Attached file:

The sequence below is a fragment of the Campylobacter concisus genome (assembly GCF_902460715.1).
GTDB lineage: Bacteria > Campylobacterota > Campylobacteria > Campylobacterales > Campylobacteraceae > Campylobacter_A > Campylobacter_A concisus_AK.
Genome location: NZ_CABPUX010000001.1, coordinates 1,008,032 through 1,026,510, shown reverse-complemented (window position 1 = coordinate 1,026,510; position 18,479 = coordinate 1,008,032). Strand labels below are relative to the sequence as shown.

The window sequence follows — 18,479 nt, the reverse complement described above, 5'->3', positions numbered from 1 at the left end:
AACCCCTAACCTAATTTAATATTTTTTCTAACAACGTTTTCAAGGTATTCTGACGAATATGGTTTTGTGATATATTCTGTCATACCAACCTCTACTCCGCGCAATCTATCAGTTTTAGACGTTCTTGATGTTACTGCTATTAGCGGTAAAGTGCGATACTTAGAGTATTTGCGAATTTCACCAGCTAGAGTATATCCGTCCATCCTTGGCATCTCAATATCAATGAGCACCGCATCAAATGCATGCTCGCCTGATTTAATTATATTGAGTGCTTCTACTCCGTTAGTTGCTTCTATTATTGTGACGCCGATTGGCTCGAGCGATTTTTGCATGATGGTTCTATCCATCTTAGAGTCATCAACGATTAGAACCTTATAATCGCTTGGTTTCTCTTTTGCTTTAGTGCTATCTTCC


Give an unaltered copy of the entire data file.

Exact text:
The sequence below is a fragment of the Campylobacter concisus genome (assembly GCF_902460715.1).
GTDB lineage: Bacteria > Campylobacterota > Campylobacteria > Campylobacterales > Campylobacteraceae > Campylobacter_A > Campylobacter_A concisus_AK.
Genome location: NZ_CABPUX010000001.1, coordinates 1,008,032 through 1,026,510, shown reverse-complemented (window position 1 = coordinate 1,026,510; position 18,479 = coordinate 1,008,032). Strand labels below are relative to the sequence as shown.

The window sequence follows — 18,479 nt, the reverse complement described above, 5'->3', positions numbered from 1 at the left end:
AACCCCTAACCTAATTTAATATTTTTTCTAACAACGTTTTCAAGGTATTCTGACGAATATGGTTTTGTGATATATTCTGTCATACCAACCTCTACTCCGCGCAATCTATCAGTTTTAGACGTTCTTGATGTTACTGCTATTAGCGGTAAAGTGCGATACTTAGAGTATTTGCGAATTTCACCAGCTAGAGTATATCCGTCCATCCTTGGCATCTCAATATCAATGAGCACCGCATCAAATGCATGCTCGCCTGATTTAATTATATTGAGTGCTTCTACTCCGTTAGTTGCTTCTATTATTGTGACGCCGATTGGCTCGAGCGATTTTTGCATGATGGTTCTATCCATCTTAGAGTCATCAACGATTAGAACCTTATAATCGCTTGGTTTCTCTTTTGCTTTAGTGCTATCTTCC